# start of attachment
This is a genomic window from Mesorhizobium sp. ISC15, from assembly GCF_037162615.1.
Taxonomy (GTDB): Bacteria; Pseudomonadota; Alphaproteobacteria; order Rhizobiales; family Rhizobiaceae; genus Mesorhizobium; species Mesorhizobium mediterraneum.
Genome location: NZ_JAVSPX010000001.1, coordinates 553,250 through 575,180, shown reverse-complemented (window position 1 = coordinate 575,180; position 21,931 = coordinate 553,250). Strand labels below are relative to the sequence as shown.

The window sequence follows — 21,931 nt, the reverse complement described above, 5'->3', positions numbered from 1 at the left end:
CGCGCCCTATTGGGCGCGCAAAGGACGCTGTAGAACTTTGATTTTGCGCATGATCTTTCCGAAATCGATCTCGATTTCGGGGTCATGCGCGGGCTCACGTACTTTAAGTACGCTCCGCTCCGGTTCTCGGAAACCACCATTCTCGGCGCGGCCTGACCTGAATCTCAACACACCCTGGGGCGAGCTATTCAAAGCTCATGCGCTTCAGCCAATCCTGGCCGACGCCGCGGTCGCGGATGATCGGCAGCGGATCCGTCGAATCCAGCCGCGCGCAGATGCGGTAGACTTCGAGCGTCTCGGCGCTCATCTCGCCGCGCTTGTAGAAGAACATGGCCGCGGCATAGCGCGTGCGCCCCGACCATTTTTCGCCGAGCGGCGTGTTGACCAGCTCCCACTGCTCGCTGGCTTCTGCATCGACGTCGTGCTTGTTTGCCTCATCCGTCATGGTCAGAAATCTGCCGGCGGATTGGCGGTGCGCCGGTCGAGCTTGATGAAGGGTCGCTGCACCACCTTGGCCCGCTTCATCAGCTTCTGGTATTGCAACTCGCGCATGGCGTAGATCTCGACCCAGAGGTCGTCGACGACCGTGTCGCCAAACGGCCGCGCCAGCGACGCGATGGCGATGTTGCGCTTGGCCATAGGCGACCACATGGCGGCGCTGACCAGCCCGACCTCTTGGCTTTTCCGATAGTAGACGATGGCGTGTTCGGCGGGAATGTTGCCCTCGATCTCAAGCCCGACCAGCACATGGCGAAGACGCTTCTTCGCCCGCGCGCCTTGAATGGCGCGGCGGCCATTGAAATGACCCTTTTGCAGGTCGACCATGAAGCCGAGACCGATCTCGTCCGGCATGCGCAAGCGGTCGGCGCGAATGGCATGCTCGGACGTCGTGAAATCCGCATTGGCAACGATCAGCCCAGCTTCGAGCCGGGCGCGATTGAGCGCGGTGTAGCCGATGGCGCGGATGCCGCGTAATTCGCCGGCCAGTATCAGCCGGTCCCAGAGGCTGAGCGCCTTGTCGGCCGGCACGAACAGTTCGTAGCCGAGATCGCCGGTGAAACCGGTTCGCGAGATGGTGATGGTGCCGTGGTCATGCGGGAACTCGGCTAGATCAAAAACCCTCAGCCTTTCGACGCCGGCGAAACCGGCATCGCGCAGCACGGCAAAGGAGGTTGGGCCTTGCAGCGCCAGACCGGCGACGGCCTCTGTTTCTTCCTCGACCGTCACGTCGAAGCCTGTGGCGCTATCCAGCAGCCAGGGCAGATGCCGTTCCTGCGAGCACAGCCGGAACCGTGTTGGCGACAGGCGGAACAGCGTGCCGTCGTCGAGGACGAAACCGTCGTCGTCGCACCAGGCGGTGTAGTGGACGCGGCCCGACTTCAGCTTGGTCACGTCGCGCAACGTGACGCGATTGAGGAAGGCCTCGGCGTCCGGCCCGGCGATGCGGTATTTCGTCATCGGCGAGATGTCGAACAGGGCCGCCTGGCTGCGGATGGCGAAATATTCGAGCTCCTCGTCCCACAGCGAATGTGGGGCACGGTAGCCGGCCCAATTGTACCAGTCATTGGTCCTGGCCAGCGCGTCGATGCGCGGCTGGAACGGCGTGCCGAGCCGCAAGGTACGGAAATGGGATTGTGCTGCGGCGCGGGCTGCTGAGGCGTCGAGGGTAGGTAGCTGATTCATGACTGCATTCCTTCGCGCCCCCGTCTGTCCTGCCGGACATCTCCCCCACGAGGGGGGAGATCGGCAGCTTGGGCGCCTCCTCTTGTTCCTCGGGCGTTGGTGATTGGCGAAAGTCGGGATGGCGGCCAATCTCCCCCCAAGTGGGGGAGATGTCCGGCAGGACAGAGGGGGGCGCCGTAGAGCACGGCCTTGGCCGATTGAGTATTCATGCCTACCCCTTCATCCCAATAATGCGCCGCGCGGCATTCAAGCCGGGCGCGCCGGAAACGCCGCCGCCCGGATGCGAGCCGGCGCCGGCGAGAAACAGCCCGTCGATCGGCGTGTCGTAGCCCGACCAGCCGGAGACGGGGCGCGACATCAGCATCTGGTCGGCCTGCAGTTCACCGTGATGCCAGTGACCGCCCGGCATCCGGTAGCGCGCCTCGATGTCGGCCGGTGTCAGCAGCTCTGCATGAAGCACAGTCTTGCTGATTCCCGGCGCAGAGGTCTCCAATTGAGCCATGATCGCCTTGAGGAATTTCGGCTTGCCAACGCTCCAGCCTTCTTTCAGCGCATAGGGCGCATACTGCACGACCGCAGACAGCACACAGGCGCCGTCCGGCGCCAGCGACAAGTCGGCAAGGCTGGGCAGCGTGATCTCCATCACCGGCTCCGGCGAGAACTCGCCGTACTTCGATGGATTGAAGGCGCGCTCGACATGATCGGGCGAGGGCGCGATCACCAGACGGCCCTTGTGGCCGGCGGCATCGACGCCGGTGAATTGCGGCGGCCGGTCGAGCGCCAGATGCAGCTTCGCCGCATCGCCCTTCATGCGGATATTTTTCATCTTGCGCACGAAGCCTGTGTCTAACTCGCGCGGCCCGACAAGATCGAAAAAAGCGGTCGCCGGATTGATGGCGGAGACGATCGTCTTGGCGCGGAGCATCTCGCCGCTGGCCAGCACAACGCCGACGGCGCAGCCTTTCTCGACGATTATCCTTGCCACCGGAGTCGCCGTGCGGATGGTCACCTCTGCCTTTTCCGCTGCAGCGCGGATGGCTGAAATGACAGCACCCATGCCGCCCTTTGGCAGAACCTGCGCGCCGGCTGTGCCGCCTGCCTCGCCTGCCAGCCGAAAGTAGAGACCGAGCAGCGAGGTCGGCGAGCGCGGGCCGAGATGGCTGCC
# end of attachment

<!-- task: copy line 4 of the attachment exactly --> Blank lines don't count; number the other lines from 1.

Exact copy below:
The window sequence follows — 21,931 nt, the reverse complement described above, 5'->3', positions numbered from 1 at the left end: